Missed Connection #flashfiction

G’day and welcome to Wednesday, eh. Guess what hoseheads. It’s time for the Indies Unlimited Flash Fiction vote again. Maybe you know the deal by now, but if you don’t, I will explain a little for you.

Missed Connections

2013 Anthology available on Amazon

Every week Indies Unlimited gives a picture and a prompt for us to write some flash fiction. Our portion of the story is limited to 250 words. And so every Wednesday, the readers get to vote on their favorite piece for the week. The winner each week is given their own special treatment for the week and then at the end of the year the collected winners are featured in the annual anthology.

Whether you win every week or not is irrelevant though. There are advantages for writing that go beyond just making it into the anthology. A big boon of this challenge is setting yourself up on a deadline to finish a story. Do on a weekly basis and before you know it you have 52 stories of your very own that you can put into a book. Of course there are even more bonuses to this but that one alone is pretty huge.

So I guess it is time for me to get out of the way. Check out the story then head over to Indies Unlimited and give me your votes (a vote for me means the puppies live).

Missed Connection

I saw the pomegranate on the windowsill, but the shutters were closed. The contact was not there. Something had gone wrong.

Missed Connections

Photo by K. S. Brooks

It happens more often that you’d think, and way more often than I like. A missed connection doesn’t necessarily mean the mission has been blown, but it is never a good sign.

The only thing to do in situations like this is to stay calm and remain vigilant. I took the pomegranate and proceeded down the alleyway to the secondary rendezvous point. That’s when I noticed I was being followed…

These missions, without contact with our counter parts, require precision and planning. A missed move like that ends in bloodshed. I knew it wouldn’t be mine, not this time.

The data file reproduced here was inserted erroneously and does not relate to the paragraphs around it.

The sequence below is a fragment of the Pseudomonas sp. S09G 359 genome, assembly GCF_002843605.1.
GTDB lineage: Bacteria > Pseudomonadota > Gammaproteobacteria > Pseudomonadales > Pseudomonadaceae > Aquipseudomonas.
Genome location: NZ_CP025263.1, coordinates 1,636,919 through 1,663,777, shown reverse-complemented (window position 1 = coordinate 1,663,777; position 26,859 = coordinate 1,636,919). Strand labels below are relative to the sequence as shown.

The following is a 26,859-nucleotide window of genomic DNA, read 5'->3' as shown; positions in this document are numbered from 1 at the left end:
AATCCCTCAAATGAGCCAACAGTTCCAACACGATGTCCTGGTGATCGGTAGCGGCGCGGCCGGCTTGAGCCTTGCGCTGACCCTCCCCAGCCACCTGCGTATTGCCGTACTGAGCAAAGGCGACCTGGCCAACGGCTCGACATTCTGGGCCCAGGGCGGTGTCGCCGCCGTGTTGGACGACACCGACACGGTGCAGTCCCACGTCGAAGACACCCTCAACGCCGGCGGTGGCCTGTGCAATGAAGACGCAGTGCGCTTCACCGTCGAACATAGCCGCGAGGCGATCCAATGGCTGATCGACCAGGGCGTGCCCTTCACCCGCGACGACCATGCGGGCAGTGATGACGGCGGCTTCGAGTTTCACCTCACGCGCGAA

I deliberately slowed my pace. Not to make it appear like I slowed, but enough to draw her out, bring her closer. I would have one chance at this, and couldn’t afford any mistakes.

I slipped through an open door and turned back wary for her to follow me. But, she walked past. I was wrong. Did I slip into full paranoia? Too many deep cover missions can eat at your mind it seems.

A few minutes after she passed the doorway, I stepped back out onto the street. Deserted, no one around, where did she go? I doubled back the way I had come from. At the least, they wouldn’t expect it.

Unable to shake the feeling of eyes all around me, each open window or doorway that I passed opened into a new sense of dread. The weight of my M9 in its shoulder harness gave me comfort. They were on to me. I should have seen the pomegranate for what it was, a sign.

“Are you lost?” The voice, a woman’s, though gravelly with a thick accent, stopped me cold.

I sized her up, thin, harmless. I could take her. “Sorry, I missed an appointment with a friend,” I said.

“Did you need, help?” She asked. The question, paled next to the Luger in her hand.


Do you ever hear the terminator voice in your head at inopportune moments? Anyway, who do you think the woman is? Could it be his missing contact or maybe something more sinister?

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